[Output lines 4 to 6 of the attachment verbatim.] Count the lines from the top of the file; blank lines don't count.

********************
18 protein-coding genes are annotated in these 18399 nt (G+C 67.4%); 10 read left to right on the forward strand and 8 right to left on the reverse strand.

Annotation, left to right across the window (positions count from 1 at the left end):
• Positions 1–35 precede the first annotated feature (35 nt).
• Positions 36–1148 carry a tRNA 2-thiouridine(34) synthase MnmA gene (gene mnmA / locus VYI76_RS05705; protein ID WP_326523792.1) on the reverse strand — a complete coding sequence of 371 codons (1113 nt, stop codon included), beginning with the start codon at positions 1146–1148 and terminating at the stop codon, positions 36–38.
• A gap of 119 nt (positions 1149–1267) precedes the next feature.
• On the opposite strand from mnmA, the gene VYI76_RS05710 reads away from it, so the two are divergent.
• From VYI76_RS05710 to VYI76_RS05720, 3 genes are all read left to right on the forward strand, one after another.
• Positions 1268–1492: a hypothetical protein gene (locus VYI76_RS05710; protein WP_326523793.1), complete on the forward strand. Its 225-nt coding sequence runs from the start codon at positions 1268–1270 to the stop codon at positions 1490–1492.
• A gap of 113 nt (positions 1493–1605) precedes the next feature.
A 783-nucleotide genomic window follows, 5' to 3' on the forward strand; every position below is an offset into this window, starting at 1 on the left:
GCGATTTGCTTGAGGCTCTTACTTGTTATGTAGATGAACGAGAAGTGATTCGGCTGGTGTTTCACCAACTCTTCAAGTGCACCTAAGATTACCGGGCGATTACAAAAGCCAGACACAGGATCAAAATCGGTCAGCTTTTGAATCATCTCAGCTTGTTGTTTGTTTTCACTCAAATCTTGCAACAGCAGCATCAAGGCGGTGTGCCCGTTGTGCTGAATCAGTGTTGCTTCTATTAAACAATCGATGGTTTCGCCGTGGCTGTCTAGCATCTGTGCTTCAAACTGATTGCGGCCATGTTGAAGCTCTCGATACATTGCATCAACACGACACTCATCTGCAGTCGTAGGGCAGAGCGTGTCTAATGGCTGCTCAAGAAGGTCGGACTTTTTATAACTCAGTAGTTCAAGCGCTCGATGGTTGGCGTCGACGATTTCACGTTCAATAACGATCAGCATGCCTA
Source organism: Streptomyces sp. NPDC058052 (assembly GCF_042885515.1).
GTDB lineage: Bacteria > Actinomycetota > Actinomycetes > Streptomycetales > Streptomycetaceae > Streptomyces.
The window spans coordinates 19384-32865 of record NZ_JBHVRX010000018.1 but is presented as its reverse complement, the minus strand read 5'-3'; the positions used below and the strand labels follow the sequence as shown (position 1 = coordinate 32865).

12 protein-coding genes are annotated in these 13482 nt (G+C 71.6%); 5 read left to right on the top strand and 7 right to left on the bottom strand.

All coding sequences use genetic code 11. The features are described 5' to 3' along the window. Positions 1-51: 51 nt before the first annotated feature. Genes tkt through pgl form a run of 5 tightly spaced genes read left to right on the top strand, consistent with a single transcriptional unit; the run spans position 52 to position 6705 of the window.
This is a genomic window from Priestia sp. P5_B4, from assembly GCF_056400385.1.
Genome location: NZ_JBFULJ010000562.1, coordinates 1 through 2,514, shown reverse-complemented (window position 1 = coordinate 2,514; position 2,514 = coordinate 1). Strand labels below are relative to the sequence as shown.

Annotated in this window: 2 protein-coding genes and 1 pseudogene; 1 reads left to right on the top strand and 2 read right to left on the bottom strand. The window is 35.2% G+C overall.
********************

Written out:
• Positions 36–1148 carry a tRNA 2-thiouridine(34) synthase MnmA gene (gene mnmA / locus VYI76_RS05705; protein ID WP_326523792.1) on the reverse strand — a complete coding sequence of 371 codons (1113 nt, stop codon included), beginning with the start codon at positions 1146–1148 and terminating at the stop codon, positions 36–38.
• A gap of 119 nt (positions 1149–1267) precedes the next feature.
• On the opposite strand from mnmA, the gene VYI76_RS05710 reads away from it, so the two are divergent.